Japan has the Shinkansen. France has the TGV. Spain has AVE. China has, well, China has more high-speed rail than the rest of the world combined.
America has… the Acela Express. All 16 stops of it in one section of the country. It reaches its top speed of 150 miles per hour (241 km/h) just for a few minutes in one short section, and even that speed is pokey compared to other countries. The Shanghai Maglev reaches 268 mph (431 km/h).
But things are changing. Despite significant uphill battles, high-speed rail is coming to other parts of the country. Even the Acela is undergoing improvements that should make the service faster and more convenient. And high-speed rail is one of the principal pillars of the Green New Deal drafted by liberal House Democrats, including Alexandria Ocasio-Cortez. It proposes to overhaul the “transportation systems in the United States to eliminate pollution and greenhouse gas emissions from the transportation sector as much as is technologically feasible,” with high-speed rail as one of the main investments.
This article doesn’t speculate on lofty goals like that. It’s not about proposed dream projects, like maglevs and hyperloops, nor is it a list of feasibility studies or “hey, we should check out high-speed rail” legislative initiatives. Instead, I’m going to tackle actual projects either in progress or seemingly about to begin.
How high is high-speed?
The answer to this question isn’t as obvious as it seems. Title 49, subsection V, Part D, Chapter 261(c) of the US code says “sustained speeds of 125 mph or greater.” Other countries would call that “adorable” and “200 km/h.” Even other portions of the US government say 150 mph or greater.
For our purposes, we’ll go with anything above 125. This is faster than traditional trains, and given the limitations of the tracks throughout the US, a pretty reasonable increase in speed. Also, an article just about US trains capable of over 150 mph would be super short.
Other parts of the country are working on improving their “regular” rail so that it’s a bit faster, like Chicago and elsewhere, but that’s for another article.
Both alphabetically and monetarily, this is the first project we should discuss. Running, in theory, from Northern California to Southern, linking Sacramento and San Francisco to Los Angeles and a few points in between, the California High Speed Rail is already well over budget and behind schedule. Despite my love for high-speed rail, and being a California resident, I was never impressed or optimistic about this project. Having now researched it significantly more for this article I’m… well more neutral I guess. The pros probably outweigh the cons, mostly.
The issue is there are lots of easily identifiable negatives. High-speed rail detractors love to point this project as a glowing example of why the whole idea of high-speed rail is bad. I suppose that’s true of any new rail project, and more-so with this one given how expensive it’s become.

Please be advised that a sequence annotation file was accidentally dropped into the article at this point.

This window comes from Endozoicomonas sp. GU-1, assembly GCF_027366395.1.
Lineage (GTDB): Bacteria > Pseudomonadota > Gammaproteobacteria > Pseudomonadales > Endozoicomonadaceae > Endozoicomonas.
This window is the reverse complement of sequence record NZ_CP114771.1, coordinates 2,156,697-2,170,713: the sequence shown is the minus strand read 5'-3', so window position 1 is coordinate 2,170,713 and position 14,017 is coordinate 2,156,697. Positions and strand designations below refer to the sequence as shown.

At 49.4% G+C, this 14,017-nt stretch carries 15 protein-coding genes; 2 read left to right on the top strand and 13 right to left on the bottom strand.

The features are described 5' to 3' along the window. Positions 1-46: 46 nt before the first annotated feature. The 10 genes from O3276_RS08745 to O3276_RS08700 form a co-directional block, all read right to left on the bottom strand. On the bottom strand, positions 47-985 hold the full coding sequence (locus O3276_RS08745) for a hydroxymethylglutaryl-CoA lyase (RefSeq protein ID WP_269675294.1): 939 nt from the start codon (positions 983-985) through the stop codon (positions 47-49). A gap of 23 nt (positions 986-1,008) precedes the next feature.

On the negative side, even at the very high-speeds the project is hoping for, it will still take 2 hours, 40 minutes to get from Union Station in LA to downtown San Francisco. It’s only 1.5 hours to fly, so even considering travel to and from airports, that’s nearly a wash. It’s hard to believe they’ll be able to keep ticket prices low enough to compete with airfare, which is often around $60 each way. California HSR Authority says they’re aiming for an average price of $93 to get from San Francisco to LA, in today’s dollars. This is about 50% higher than a flight, but still in the “ballpark.” Personally I’d pay an extra $30 not to fly, and hopefully others will find the premium acceptable too.
Going beyond the normal benefits for high-speed rail, California HSR Authority intends for the entire system to run on 100% renewable energy to power the trains. Since traveling on these trains would mean fewer cars on the road and fewer passengers on airplanes, the reduction in greenhouse gas emissions should be sizable.
With work progressing in the, admittedly easier, Central Valley sections, I’ll be curious to see how this plays out over the next decade(s). Especially since our new governor is far less enthusiastic for the project than our previous governor.
Regardless of what happens with the overall project, numerous improvements to the rail infrastructure throughout the state are already underway and will be highly beneficial.
Florida has the only private passenger train company in the United States: Brightline. In November 2018 they announced they were re-branding as Virgin Trains USA, after Virgin took a minority stake. Hopefully that will turn out better for everyone than what happened on England’s East Cost Main Line. Florida had initially received federal grants to create more high-speed rail, but then governor Rick Scott rejected them in 2011. Some of this route was developed into Brightline.
Brightline/Virgin Trains USA currently connects Miami to West Palm Beach, but is too slow to qualify as high-speed. However, they’re working on expanding their system north, connecting to Orlando airport via Cocoa. Part of this route will have new tracks on a new right-of-way, allowing speeds up to 125 mph (200 km/h). They use Siemens Chargers, which we checked out extensively when they were unveiled for the Pacific Surfliner route in Los Angeles.